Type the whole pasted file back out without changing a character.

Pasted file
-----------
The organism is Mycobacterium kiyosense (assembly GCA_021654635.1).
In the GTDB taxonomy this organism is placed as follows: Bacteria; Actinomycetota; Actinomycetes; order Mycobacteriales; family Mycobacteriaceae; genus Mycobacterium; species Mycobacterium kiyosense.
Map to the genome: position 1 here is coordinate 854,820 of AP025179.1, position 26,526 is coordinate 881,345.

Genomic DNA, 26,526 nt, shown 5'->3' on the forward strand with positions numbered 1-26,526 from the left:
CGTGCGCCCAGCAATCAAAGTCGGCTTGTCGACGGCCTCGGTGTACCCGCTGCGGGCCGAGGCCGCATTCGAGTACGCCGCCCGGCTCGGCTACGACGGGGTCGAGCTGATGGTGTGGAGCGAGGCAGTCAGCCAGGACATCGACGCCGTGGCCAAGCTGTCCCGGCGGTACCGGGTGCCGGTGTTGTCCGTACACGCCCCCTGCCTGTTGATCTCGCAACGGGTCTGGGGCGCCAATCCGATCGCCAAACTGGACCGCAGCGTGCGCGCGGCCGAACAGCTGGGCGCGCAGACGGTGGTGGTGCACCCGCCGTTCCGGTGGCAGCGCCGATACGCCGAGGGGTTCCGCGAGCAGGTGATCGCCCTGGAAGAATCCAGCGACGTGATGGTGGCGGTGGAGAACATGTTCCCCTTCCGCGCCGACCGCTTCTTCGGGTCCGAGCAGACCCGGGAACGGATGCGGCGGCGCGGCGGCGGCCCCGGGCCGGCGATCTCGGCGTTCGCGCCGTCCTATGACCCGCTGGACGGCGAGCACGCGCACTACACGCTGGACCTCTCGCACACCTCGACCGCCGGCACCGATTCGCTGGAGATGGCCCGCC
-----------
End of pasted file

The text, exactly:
The organism is Mycobacterium kiyosense (assembly GCA_021654635.1).
In the GTDB taxonomy this organism is placed as follows: Bacteria; Actinomycetota; Actinomycetes; order Mycobacteriales; family Mycobacteriaceae; genus Mycobacterium; species Mycobacterium kiyosense.
Map to the genome: position 1 here is coordinate 854,820 of AP025179.1, position 26,526 is coordinate 881,345.

Genomic DNA, 26,526 nt, shown 5'->3' on the forward strand with positions numbered 1-26,526 from the left:
CGTGCGCCCAGCAATCAAAGTCGGCTTGTCGACGGCCTCGGTGTACCCGCTGCGGGCCGAGGCCGCATTCGAGTACGCCGCCCGGCTCGGCTACGACGGGGTCGAGCTGATGGTGTGGAGCGAGGCAGTCAGCCAGGACATCGACGCCGTGGCCAAGCTGTCCCGGCGGTACCGGGTGCCGGTGTTGTCCGTACACGCCCCCTGCCTGTTGATCTCGCAACGGGTCTGGGGCGCCAATCCGATCGCCAAACTGGACCGCAGCGTGCGCGCGGCCGAACAGCTGGGCGCGCAGACGGTGGTGGTGCACCCGCCGTTCCGGTGGCAGCGCCGATACGCCGAGGGGTTCCGCGAGCAGGTGATCGCCCTGGAAGAATCCAGCGACGTGATGGTGGCGGTGGAGAACATGTTCCCCTTCCGCGCCGACCGCTTCTTCGGGTCCGAGCAGACCCGGGAACGGATGCGGCGGCGCGGCGGCGGCCCCGGGCCGGCGATCTCGGCGTTCGCGCCGTCCTATGACCCGCTGGACGGCGAGCACGCGCACTACACGCTGGACCTCTCGCACACCTCGACCGCCGGCACCGATTCGCTGGAGATGGCCCGCC